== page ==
MIAMI (MCT) - Tony Caroleo, a New York City snowbird retiree who winters in Hallandale Beach, Fla., caught and released a 15-pound permit Thursday night near Government Cut.
A respectable fish, to be sure. But downright impressive when you consider what this 58-year-old angler had to overcome to bring it up to the boat.
Caroleo has been blind for more than 20 years, a result of the genetic disease retinitis pigmentosa. So he never got to see the permit when his guide, captain Jimmy Wickett of Cooper City, held it up for photographs.
"I'm proud of you, Tony," Wickett told him.
If blindness wasn't enough of a setback, Caroleo also wore a splint on his left index finger, plus a bandage that covered 14 stitches.
An accident, he said sheepishly, when his wife unintentionally slammed the bathroom door on his finger, which he then cut on the door frame. The mishap required an overnight stay at Aventura Hospital.
Of course, none of this stopped him from indulging in his favorite sport - and the target of the night was tarpon.
Air and water temperatures hovered in the 60s when guide and angler began fishing on the south side of Government Cut's south jetty. The tide was about to start dropping, and shrimp had been seen running out of Biscayne Bay. But the previous night's dramatic cold snap threw a bit of uncertainty into the mix. Tarpon are known to favor water temperatures in the 70-plus range. The gauge on Wickett's boat showed 65.2 degrees.
"Cold weather, cold water," Wickett said. "But Tony's usually pretty successful bringing good luck."
He baited Caroleo's 25-pound conventional outfit with a live shrimp on a 5/0 circle hook, which Caroleo free-lined with the gentle current. For good measure, the guide baited a 20-pound spinning outfit with live silver-dollar-sized crab on a circle hook.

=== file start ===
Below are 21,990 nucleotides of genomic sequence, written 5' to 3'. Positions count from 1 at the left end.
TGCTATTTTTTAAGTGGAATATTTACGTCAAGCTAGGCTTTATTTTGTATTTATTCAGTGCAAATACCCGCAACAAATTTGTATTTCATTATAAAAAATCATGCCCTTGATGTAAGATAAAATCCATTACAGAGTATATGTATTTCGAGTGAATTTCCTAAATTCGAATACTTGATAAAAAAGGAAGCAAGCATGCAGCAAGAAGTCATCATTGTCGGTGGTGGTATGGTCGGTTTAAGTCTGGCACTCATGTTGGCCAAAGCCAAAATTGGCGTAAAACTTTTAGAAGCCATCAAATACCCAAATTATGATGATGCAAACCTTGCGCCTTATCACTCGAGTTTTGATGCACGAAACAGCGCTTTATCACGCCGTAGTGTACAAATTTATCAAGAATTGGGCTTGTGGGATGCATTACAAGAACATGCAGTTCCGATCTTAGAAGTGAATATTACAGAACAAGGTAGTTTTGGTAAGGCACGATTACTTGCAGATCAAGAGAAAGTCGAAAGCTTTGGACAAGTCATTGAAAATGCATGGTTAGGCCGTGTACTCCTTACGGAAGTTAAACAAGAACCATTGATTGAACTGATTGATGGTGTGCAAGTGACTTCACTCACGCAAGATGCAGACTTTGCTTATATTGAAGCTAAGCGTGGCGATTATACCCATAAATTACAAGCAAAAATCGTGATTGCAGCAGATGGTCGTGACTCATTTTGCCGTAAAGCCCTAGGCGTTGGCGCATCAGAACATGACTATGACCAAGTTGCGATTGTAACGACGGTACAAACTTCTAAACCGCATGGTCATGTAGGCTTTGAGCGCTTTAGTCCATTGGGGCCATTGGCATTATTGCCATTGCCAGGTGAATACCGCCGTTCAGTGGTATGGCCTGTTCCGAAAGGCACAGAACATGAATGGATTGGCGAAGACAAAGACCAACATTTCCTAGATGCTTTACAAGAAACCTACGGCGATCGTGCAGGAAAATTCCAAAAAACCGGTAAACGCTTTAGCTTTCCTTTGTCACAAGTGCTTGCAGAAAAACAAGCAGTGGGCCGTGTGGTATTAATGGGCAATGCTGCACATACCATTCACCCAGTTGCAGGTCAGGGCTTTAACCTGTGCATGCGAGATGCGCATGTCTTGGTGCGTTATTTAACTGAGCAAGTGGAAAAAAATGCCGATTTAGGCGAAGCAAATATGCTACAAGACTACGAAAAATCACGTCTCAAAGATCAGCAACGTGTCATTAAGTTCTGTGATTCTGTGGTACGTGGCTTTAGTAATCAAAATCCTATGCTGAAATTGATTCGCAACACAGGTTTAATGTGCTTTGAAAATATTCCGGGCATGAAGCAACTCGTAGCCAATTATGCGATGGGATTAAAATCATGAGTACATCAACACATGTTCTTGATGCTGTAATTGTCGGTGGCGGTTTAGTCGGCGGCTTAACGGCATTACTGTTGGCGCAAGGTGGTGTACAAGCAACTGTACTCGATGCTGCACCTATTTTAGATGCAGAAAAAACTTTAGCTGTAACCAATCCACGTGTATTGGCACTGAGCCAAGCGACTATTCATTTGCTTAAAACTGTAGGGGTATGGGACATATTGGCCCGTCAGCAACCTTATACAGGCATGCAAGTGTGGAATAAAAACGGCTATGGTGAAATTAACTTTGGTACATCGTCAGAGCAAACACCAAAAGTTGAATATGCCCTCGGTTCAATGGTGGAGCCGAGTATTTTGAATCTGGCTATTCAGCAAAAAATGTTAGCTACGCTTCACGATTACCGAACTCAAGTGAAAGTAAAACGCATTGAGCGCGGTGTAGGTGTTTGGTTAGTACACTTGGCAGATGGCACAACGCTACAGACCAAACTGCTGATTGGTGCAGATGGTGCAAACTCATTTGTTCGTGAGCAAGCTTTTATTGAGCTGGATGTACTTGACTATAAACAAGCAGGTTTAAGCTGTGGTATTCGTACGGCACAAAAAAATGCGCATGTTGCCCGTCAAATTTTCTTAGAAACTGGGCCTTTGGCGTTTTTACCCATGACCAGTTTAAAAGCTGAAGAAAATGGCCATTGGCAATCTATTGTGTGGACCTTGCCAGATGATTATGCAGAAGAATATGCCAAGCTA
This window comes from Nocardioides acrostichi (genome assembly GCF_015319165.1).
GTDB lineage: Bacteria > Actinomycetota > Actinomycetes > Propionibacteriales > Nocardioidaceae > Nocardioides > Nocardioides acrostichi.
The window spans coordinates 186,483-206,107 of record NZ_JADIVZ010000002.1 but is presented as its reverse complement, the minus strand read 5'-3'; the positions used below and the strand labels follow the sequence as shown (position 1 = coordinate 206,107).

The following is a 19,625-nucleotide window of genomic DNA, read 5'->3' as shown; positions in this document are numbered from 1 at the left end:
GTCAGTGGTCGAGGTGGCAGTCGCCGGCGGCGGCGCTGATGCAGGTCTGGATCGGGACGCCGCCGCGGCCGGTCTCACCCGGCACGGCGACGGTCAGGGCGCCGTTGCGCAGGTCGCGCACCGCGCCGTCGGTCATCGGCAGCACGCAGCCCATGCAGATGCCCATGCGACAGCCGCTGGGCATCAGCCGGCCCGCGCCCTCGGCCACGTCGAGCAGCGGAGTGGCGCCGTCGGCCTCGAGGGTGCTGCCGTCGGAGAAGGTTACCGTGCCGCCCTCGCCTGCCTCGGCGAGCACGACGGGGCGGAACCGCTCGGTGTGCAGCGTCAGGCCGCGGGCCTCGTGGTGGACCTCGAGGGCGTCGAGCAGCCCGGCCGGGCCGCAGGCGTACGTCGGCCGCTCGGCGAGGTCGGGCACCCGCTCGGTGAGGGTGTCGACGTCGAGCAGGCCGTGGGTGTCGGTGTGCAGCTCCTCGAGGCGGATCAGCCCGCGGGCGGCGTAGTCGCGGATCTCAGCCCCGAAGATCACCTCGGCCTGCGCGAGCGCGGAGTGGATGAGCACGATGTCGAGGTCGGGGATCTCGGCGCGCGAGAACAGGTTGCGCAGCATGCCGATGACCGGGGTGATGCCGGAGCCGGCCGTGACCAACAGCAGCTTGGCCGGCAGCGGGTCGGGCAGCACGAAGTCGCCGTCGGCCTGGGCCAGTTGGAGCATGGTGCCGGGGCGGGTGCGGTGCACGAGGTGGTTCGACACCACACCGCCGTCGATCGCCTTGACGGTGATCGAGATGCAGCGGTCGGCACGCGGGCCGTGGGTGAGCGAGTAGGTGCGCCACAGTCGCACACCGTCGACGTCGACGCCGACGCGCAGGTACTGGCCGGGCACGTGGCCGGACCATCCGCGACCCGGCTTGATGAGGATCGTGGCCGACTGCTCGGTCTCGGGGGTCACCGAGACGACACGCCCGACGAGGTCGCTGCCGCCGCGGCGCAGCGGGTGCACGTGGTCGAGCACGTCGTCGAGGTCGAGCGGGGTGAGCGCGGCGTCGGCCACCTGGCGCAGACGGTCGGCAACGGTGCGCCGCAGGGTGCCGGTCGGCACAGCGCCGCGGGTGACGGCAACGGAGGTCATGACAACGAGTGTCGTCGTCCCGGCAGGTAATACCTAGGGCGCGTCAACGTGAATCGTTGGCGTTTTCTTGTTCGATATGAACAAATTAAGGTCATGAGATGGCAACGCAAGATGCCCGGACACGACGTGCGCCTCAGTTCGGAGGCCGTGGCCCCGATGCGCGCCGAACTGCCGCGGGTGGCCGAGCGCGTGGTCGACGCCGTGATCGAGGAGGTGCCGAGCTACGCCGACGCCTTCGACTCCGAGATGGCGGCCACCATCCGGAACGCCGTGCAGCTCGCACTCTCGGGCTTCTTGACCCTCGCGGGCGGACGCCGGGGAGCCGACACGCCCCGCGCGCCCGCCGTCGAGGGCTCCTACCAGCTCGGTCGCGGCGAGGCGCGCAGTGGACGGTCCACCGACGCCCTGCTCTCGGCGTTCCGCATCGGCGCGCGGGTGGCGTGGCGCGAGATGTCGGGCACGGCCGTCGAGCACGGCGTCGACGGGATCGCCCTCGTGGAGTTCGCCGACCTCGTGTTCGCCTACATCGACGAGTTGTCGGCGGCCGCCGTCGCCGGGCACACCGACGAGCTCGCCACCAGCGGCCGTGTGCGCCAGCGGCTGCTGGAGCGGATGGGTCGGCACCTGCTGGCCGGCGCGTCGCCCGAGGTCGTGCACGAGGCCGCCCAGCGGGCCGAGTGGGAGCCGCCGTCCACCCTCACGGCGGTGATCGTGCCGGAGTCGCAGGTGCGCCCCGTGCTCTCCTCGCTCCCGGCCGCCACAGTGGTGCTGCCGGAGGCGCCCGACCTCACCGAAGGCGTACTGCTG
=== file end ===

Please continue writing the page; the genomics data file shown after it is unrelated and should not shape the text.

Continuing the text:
Wickett was encouraged to see a pod of small tarpon roll right beside Caroleo's shrimp at sundown.
"You're going to get picked up here in a second," he told Caroleo.
Caroleo got picked up all right - but not by the target species. Suddenly, the spinning rod that Wickett placed in the transom rod holder doubled over and the drag began to whine.
Wickett took Caroleo's rod and handed him the bent one. At this point, both were fairly certain that a medium-sized tarpon had hold of the bait and just hadn't bothered to jump yet.
Caroleo kept steady pressure on the fleeing fish and eventually brought it close enough to make out a flash of silver in the clear water. Wickett leaned all the way over the gunwales of the 19-foot skiff and scooped the fish into the boat.
It was Caroleo's first permit.
"That's the fish I wanted to catch," he said.
Having caught and released tarpon, snook, redfish, cobia and swordfish on previous South Florida excursions, Caroleo could add a new species to his life list.
As it turned out, the permit saved what was a slow night. Despite running shrimp in Biscayne Bay, the tarpon never made an appearance in any of the three spots Wickett checked.
He and Caroleo decided to try again next week, when waters were expected to warm up a few degrees - and when Caroleo would have full, unimpeded use of all his digits.
© 2009, The Miami Herald.
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